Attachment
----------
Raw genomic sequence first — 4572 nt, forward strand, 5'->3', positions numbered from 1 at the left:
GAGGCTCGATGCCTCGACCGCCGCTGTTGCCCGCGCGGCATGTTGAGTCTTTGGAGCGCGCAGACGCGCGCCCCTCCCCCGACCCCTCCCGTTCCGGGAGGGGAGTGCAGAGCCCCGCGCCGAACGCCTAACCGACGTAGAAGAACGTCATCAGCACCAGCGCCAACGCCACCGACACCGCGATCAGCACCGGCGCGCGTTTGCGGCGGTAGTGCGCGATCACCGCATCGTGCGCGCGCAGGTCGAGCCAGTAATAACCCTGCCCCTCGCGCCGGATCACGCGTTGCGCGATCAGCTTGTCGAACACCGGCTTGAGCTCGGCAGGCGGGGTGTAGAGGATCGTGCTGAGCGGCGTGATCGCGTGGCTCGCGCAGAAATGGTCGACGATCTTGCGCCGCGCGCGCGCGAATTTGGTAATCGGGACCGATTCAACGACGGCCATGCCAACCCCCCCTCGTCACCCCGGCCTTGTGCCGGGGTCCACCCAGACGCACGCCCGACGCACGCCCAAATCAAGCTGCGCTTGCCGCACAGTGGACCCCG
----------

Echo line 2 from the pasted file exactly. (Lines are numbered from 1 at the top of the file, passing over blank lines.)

GAGGCTCGATGCCTCGACCGCCGCTGTTGCCCGCGCGGCATGTTGAGTCTTTGGAGCGCGCAGACGCGCGCCCCTCCCCCGACCCCTCCCGTTCCGGGAGGGGAGTGCAGAGCCCCGCGCCGAACGCCTAACCGACGTAGAAGAACGTCATCAGCACCAGCGCCAACGCCACCGACACCGCGATCAGCACCGGCGCGCGTTTGCGGCGGTAGTGCGCGATCACCGCATCGTGCGCGCGCAGGTCGAGCCAGTAATAACCCTGCCCCTCGCGCCGGATCACGCGTTGCGCGATCAGCTTGTCGAACACCGGCTTGAGCTCGGCAGGCGGGGTGTAGAGGATCGTGCTGAGCGGCGTGATCGCGTGGCTCGCGCAGAAATGGTCGACGATCTTGCGCCGCGCGCGCGCGAATTTGGTAATCGGGACCGATTCAACGACGGCCATGCCAACCCCCCCTCGTCACCCCGGCCTTGTGCCGGGGTCCACCCAGACGCACGCCCGACGCACGCCCAAATCAAGCTGCGCTTGCCGCACAGTGGACCCCG